A third tool I love using is making powerful requests. The program has helped me better understand how important it is to make quality requests in shaping outcomes. It forced me to look hard at HOW I am asking for things, WHAT I am asking for, and whether my requests were coming off as DEMANDS. It was a good reflective exercise that illustrated that what you put in (request) dictates what you get in return (outcome). Garbage in, Garbage Out.
Kore: Tell me about a significant win you’ve had using the skills you gained in the Challengers Circle leadership program?
Jamey: I recently was responsible for identifying trends and themes across our +300-person org in order to develop an action plan to address our opportunity areas. Equipped with my new skills, I was able to effectively communicate our strategy in a way that felt natural and efficient, and that generated org buy-in more easily than I have experienced in the past. As I reflect on this experience, the skills that were key to my success included working with the Ladder of Inference to untangle facts from beliefs and use that to identify the real root cause of what I was seeing. I was also able to move through conflict in a way that leveraged the friction to engage my collaborators rather than let things become negative. I’m also really appreciating the content you shared with us about how we need to take responsibility for helping our audience listen by being aware of all the things pulling their attention away from us. I feel more empowered knowing how to work with the challenging dynamics at work now that I have these tools.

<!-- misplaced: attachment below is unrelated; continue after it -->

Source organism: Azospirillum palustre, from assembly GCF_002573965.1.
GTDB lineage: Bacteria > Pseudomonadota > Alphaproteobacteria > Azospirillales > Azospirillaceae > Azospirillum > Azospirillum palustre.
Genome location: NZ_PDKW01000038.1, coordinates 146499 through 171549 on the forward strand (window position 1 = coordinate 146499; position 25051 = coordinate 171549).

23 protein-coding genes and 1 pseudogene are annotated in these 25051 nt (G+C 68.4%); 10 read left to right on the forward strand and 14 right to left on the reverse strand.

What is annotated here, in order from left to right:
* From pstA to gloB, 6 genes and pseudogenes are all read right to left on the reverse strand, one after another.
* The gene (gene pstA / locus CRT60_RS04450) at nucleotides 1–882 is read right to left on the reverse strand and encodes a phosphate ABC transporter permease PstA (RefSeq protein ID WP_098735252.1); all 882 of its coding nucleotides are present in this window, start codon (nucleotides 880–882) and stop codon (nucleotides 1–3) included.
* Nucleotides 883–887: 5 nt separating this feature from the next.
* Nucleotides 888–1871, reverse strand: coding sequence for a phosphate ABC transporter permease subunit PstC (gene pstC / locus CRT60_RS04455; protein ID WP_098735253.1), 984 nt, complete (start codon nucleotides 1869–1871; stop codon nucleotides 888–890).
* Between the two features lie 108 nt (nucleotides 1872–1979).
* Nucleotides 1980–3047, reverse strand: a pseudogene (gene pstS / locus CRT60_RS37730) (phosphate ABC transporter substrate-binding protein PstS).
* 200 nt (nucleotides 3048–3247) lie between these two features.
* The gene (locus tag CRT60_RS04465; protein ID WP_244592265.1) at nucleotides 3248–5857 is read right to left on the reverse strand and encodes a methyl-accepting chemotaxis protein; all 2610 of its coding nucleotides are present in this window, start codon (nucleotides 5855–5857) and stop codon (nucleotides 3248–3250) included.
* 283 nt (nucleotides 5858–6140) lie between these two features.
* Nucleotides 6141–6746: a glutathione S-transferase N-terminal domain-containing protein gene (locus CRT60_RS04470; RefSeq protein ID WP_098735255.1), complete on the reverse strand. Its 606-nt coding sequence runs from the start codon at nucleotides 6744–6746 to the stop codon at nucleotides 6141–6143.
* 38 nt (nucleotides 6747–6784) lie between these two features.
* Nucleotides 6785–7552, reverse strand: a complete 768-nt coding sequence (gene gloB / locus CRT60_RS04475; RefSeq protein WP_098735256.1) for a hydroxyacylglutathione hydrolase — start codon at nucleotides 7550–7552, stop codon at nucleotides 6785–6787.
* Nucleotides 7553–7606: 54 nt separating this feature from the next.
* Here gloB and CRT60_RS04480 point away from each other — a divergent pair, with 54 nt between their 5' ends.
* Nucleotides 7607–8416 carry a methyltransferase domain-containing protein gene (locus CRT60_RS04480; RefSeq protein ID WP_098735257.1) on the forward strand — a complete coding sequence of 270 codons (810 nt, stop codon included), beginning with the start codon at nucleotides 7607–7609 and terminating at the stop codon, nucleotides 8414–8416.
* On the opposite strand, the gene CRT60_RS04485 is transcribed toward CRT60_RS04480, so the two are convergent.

What I have realized is often many people have the same questions; the sooner we call it out and generate that needed clarity the more efficient and impactful we can be.
Kore: You have talked about how the program helped you gain a deep focus on business outcomes. Can you tell me more about what you mean?
Jamey: Through the Challenger’s Circle I realized that there is a very real risk that our projects and engagements can become routine, or just check-the-box activities. I am no longer afraid to push for clarity. I now orient from a place of identifying and clarifying the big picture topics: why are we here, what is our goal, who is accountable and so on. What I have realized is often many people have the same questions; the sooner we call it out and generate that needed clarity the more efficient and impactful we can be.
Kore: How often are you able to use what you learned in the Challengers’ Circle program?
Jamey: Everyday! Perhaps this is a function of the role I am in, but I truly have been able to employ the tools and techniques on a daily basis. They have been really instrumental in helping avoid “spinning” which is common when you are facing something new or unknown. These tools keep me grounded and able to keep my eye on the objective facts about what’s happening rather than getting bogged down in distorted beliefs that aren’t that helpful in terms of creating business outcomes.
Jamey participated in a 2023 cohort of the Challengers Circle, a multi-month, multi-mode leadership development program built for results and scale. You can read more about it here: The Challenger’s Circle – The Essential Group (the-essential-group.com)